Loading GHC into GHCi (and ghcid)

Simon Marlow marlowsd at gmail.com
Fri Jun 8 07:29:03 UTC 2018

On 7 June 2018 at 22:25, Evan Laforge <qdunkan at gmail.com> wrote:

> On Thu, Jun 7, 2018 at 1:47 PM, Simon Marlow <marlowsd at gmail.com> wrote:
> > For loading large amounts of code into GHCi, you want to add -j<n> +RTS
> > -A128m where <n> is the number of cores on your machine. We've found that
> > parallel compilation works really well in GHCi provided you use a nice
> large
> > allocation area for the GC. This dramatically speeds up working with
> large
> > numbers of modules in GHCi. (500 is small!)
> This is a bit of a thread hijack (feel free to change the subject),
> but I also have a workflow that involves loading a lot of modules in
> ghci (500-700).  As long as I can coax ghci to load them, things are
> fast and work well, but my impression is that this isn't a common
> workflow, and specifically ghc developers don't do this, because just
> about every ghc release will break it in one way or another (e.g. by
> putting more flags in the recompile check hash), and no one seems to
> understand what I'm talking about when I suggest features to improve
> it (e.g. the recent msg about modtime and recompilation avoidance).
> Given the uphill battle, I've been thinking that linking most of those
> modules into a package and loading much fewer will be a better
> supported workflow.  It's actually less convenient, because now it's
> divided between package level (which require a restart and relink if
> they change) and ghci level (which don't), but is maybe less likely to
> be broken by ghc changes.  Also, all those loaded module consume a
> huge amount of memory, which I haven't tracked down yet, but maybe
> packages will load more efficiently.
> But ideally I would prefer to continue to not use packages, and in
> fact do per-module more aggressively for larger codebases, because the
> need to restart ghci (or the ghc API-using program) and do a lengthy
> relink every time a module in the "wrong place" changed seems like it
> could get annoying (in fact it already is, for a cabal-oriented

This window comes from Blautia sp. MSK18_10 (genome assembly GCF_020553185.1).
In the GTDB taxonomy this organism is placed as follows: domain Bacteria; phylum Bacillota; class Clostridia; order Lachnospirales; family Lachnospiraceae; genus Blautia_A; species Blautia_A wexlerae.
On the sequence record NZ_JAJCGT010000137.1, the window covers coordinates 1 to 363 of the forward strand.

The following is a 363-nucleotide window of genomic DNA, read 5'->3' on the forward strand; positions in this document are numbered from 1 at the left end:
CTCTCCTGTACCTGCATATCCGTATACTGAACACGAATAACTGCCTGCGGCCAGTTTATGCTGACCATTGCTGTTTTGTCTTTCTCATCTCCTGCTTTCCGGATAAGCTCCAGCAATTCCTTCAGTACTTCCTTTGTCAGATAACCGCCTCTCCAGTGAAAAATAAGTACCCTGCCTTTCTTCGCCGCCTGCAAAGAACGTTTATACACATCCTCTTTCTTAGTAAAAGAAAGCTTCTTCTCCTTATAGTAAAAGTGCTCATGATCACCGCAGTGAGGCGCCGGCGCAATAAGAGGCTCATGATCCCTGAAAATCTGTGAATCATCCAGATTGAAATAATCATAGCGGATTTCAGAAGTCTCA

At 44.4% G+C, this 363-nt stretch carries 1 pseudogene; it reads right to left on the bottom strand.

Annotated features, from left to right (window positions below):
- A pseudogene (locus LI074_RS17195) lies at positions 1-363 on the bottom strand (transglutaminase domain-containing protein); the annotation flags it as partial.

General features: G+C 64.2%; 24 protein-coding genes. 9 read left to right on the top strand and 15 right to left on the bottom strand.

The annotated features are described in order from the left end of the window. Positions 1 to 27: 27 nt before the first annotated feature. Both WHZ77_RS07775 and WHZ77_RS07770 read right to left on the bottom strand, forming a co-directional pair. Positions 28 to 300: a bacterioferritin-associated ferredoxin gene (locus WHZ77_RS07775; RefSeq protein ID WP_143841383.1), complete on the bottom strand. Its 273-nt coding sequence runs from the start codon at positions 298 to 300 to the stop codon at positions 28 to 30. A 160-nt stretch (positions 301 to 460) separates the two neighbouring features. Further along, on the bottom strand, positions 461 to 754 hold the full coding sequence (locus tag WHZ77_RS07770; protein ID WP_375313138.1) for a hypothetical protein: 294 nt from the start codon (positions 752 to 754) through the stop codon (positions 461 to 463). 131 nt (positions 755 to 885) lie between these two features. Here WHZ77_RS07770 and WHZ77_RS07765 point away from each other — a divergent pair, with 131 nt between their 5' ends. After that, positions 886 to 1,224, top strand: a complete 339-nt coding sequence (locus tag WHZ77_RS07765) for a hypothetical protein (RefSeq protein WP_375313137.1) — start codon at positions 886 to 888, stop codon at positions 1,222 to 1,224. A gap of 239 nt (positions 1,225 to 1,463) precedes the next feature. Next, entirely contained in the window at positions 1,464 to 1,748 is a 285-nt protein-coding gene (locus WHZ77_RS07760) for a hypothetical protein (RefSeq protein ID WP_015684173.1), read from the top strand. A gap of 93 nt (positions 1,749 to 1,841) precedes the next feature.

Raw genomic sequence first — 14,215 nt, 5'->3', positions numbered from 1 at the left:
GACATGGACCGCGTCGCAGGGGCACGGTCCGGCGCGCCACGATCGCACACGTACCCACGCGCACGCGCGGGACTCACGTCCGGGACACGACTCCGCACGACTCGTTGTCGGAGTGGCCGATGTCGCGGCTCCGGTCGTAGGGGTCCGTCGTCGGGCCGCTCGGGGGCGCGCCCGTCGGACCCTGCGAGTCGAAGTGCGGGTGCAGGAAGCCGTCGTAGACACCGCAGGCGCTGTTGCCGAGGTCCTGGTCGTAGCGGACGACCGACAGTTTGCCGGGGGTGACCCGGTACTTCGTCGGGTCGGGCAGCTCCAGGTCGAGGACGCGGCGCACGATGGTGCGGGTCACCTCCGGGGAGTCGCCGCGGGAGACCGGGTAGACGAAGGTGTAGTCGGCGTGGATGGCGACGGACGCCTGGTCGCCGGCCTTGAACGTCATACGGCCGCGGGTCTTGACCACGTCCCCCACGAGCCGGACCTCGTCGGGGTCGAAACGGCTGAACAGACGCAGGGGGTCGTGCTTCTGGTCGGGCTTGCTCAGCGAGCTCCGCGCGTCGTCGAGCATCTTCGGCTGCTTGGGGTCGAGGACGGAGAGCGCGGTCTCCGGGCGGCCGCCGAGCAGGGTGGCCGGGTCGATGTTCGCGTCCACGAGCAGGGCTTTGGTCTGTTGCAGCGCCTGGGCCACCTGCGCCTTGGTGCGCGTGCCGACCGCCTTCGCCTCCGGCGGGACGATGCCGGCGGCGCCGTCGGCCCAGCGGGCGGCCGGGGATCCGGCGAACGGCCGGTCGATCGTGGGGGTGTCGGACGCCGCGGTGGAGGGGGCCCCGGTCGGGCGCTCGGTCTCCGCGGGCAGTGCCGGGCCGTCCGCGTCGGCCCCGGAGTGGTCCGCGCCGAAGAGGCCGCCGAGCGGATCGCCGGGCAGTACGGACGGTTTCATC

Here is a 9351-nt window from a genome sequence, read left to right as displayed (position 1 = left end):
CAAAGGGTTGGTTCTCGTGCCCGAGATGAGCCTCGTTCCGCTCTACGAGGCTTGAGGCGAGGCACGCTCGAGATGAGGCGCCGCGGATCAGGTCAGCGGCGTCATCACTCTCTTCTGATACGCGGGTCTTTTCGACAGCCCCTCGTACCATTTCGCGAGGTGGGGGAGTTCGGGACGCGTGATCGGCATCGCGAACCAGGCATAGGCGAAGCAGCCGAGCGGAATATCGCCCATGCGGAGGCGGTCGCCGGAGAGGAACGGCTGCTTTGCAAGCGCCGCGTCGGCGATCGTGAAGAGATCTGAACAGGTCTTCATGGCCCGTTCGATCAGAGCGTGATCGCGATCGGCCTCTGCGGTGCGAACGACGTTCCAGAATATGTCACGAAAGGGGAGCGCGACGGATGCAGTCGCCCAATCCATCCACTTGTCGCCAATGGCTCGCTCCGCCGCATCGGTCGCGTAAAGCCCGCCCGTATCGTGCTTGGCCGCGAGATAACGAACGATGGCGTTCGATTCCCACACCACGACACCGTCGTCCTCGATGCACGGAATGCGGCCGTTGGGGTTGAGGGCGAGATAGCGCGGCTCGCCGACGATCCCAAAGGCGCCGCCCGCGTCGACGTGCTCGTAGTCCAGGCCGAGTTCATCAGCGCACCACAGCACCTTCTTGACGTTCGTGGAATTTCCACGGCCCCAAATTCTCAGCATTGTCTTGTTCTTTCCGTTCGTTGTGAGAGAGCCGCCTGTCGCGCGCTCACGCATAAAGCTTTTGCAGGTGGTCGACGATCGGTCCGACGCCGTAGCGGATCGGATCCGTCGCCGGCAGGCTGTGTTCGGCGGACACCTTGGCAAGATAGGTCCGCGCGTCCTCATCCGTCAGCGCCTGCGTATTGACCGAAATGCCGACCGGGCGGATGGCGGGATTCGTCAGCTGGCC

> workflow).
> Does the workflow at Facebook involve loading tons of individual
> modules as I do?

Yes, our workflow involves loading a large number of modules into GHCi.
However, we have run into memory issues, which was the reason for the
recent work on fixing this space leak: https://phabricator.haskell.org/D4659

As it is, this workflow is OK thanks to Bartosz' work on speedups for large
numbers of modules, tweaking the RTS flags as I mentioned and some other
fixes we've made in GHCi to avoid performance issues. (all of this is
upstream, incidentally).  There is probably low-hanging fruit to be had in
reducing the memory usage of GHCi, nobody has really attacked this with the
heap profiler for a while. However, I imagine at some point loading
everything into GHCi will become unsustainable and we'll have to explore
other strategies. There are a couple of options here:
- pre-compile modules so that GHCi is loading the .o instead of interpreted
- move some of the code into pre-compiled packages, as you mentioned


> Or do they get packed into packages?  If it's the
> many modules, do you have recommendations making that work well and
> keeping it working?  If packages are the way you're "supposed" to do
> things, then is there any idea about how hard it would be to reload
> packages at runtime?  If both modules and packages can be reloaded, is
> there an intended conceptual difference between a package and an
> unpackaged collection of modules?  To illustrate, I would put packages
> purely as a way to organize builds and distribution, and have no
> meaning at the compiler level, which is how I gather C compilers
> traditionally work (e.g. 'cc a.o b.o c.o' is the same as 'ar abc.a a.o
> b.o c.o; cc abc.a').  But that's clearly not how ghc sees it!
> thanks!
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